In a recent Foreign Affairs essay, German Chancellor Olaf Scholz takes advantage of the general ignorance of his readership in order to rewrite history. In a section that blames Putin for deflating the promise of partnership and peace in a world order that should have followed the end of the Cold War, Scholz charges that, in 2008, “Russia launched a war against Georgia.”
Many of Scholz’s readers will take him at his word, especially because they have been primed for it by the Western media for many years. But Scholz knows that his testimony is a lie. A European Union Independent Fact-Finding Mission on the Conflict in Georgia found at the time that Georgia, not Russia, had launched the attack.
On August 7, violating its own ceasefire of just five hours earlier, Georgia launched an attack on the South Ossetian capital of Tskhinvali. Georgia claimed that Ossetia had been shelling Georgian villages. But OSCE observers on the ground said that was not true. The European Union Independent Fact-Finding Mission on the Conflict in Georgia found that “None of the explanations given by the Georgian authorities in order to provide some form of legal justification of the attack” were legitimate. The report said “there was no Russian military invasion under way, which had to be stopped by Georgian military forces.”
Scholz knows that, but he still blamed Russia, despite the investigation.
When an old-style Russian S-300 rocket landed in Poland, killing two people on November 15, Western media and governments immediately blamed Russia. But an investigation soon determined that the missile was an old-style Russian S-300 rocket the Ukrainian military still possesses. Ukrainian air defense had fired the missile at an incoming Russian missile. The Ukrainian missile missed its target and landed across the border in Poland. Russia had been blamed prior to an investigation.
And when the Nord Stream 1 and 2 gas pipelines exploded in September, the West ignored Russia’s claims of innocence and, in concert, convicted Russia of sabotage. “No one on the European side of the ocean is thinking this is anything other than Russian sabotage,” said a senior European environmental official. U.S. Energy Secretary Jennifer Granholm immediately said that it “seems” Russia is to blame.
But the “Washington Post” recently reported that, after months of investigation, there is nothing to suggest that Russia was responsible. The ‘WP’ article interviewed “23 diplomatic and intelligence officials in nine countries” who said that “[t]here is no evidence at this point that Russia was behind the sabotage.” It reports that “even those with inside knowledge of the forensic details don’t conclusively tie Russia to the attack.”
If Russia didn’t do it, one of us did.
The most disturbingly unasked question of 2022 is: Who blew up the Nord Stream pipelines? Not asking who is responsible is akin to not investigating who was behind the 9/11 attacks?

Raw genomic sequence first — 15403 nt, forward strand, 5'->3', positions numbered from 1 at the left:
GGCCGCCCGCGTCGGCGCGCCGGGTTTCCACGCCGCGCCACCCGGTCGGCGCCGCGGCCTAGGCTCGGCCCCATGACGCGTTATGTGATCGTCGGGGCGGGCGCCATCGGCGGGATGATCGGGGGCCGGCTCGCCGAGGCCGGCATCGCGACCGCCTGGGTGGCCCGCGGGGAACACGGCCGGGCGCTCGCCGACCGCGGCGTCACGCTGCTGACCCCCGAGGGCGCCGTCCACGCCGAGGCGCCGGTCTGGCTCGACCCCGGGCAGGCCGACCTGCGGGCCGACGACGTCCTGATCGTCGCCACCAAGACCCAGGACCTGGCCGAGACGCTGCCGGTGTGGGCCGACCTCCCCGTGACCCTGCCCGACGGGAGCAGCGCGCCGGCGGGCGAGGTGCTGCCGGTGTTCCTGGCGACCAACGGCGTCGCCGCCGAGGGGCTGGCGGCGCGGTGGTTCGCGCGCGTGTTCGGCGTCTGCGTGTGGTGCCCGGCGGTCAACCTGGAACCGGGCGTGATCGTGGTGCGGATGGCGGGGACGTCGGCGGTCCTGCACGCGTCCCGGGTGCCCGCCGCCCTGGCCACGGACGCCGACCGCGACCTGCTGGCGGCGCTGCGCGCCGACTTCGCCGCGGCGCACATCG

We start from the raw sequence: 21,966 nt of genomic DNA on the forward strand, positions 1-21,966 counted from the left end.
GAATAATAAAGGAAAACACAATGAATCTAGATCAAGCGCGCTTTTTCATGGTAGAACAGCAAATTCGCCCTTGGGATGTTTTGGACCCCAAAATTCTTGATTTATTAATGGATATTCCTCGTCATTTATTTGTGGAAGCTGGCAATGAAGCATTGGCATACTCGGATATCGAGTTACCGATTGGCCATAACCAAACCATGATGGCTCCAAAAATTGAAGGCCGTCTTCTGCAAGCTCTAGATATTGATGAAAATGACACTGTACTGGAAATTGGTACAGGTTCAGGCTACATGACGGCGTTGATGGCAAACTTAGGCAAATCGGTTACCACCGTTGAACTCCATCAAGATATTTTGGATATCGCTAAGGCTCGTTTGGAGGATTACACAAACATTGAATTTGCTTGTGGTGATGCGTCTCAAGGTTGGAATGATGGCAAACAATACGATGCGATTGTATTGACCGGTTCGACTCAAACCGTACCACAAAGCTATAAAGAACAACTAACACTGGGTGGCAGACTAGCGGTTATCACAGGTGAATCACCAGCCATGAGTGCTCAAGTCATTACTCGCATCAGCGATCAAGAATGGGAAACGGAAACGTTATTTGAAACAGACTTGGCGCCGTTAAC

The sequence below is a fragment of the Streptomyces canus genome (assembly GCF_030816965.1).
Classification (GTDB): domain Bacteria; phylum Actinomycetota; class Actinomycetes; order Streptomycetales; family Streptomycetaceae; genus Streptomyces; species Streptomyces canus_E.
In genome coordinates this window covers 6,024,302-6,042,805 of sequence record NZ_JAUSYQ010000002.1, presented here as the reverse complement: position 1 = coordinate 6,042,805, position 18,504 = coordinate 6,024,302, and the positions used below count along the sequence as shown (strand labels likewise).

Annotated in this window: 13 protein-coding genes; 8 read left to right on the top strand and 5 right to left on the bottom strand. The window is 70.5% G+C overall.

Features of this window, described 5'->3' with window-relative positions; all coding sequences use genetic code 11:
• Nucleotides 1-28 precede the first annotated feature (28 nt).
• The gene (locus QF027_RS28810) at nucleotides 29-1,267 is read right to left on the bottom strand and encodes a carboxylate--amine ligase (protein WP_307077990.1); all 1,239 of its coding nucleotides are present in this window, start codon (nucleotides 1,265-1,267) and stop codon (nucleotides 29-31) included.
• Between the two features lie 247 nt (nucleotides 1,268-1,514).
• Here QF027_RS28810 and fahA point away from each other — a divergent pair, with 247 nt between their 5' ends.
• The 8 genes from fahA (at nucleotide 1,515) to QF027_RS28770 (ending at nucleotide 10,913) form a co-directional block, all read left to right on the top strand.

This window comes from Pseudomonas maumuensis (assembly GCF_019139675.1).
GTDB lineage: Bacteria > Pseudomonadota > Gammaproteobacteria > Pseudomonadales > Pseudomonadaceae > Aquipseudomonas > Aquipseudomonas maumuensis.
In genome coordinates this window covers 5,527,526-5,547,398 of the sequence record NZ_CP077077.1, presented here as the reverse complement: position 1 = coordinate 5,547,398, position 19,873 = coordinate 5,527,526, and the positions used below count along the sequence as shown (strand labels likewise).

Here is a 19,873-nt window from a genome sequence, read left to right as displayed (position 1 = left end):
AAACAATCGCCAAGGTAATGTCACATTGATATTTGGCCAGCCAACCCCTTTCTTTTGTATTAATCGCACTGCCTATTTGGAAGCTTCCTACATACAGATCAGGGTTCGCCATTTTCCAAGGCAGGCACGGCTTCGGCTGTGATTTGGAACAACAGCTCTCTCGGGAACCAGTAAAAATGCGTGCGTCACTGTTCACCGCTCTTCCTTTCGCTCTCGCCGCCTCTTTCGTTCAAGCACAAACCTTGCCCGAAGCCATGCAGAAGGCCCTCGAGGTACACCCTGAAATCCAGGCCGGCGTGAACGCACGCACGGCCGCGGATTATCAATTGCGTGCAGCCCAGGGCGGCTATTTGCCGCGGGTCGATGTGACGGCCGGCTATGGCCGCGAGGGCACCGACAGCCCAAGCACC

It also cut Europe off from its gas supply, accelerating its descent into a winter without heat. European Commission President Ursula von der Leyen called it a “deliberate disruption of active European energy infrastructure.”
The evidence unequivocally pointed to a state actor.
One of the biggest terrorist attacks in history had been perpetrated, not by a lone terrorist nor terrorist organization, but by a country acting alone or by countries acting together.
If there is no evidence that Russia was behind the detonations, then it was either a European country or a country aligned with Europe that abandoned and betrayed it, sacrificing the comfort and health of citizens of Europe.
Russia was blamed before the investigation was carried out.
Officials “expressed regret” to the ‘WP’ “that so many world leaders pointed the finger at Moscow without considering other countries.” But one of those “other countries” cut Europe off from its gas and blamed Russia.
The greatest unasked question that no one wants to ask is: WHO?
Climate change is one of the many factors that influence food security. Worldwide, levels of hunger remain alarmingly high. In…
Today, the Commission adopted a proposal to give more time to certify medical devices to mitigate the risk of shortages….
A UN Security Council Resolution that ensures millions of people in northwest Syria receive lifesaving aid through cross-border deliveries from…
The United Nations remains ready to support efforts to de-escalate tensions in the Middle East exacerbated this week by the…
Digital display experience platform, Raydiant, is now offering an exciting new virtual try-on solution to their fashion retail customers. Virtual…
The greatest unasked question that no one wants to ask is: Who? Who is responsible for the explosion of the…
From December 7 to 10, President “Xi Jinping” went to Riyadh, Saudi Arabia to attend the first China-Arab States Summit…
China’s Zero-COVID U-Turn Lands the Country in Chaos: “Damned If You Do, Damned If You Don’t!”
Analyzing the Cop 27 and its loss and damage fund agreement
Robot assistants in the operating room promise safer surgery
On Imagination and Misconception of Education: Dr. Susan Sclafani
Oil Politics and Europe: The West in Conundrum?
The new geopolitical epoch: President Joe Biden calls this the “decisive decade”
The New Normal in the War in Ukraine
Gold buyers binge on biggest volumes for 55 years
Copyright © 2021 Modern Diplomacy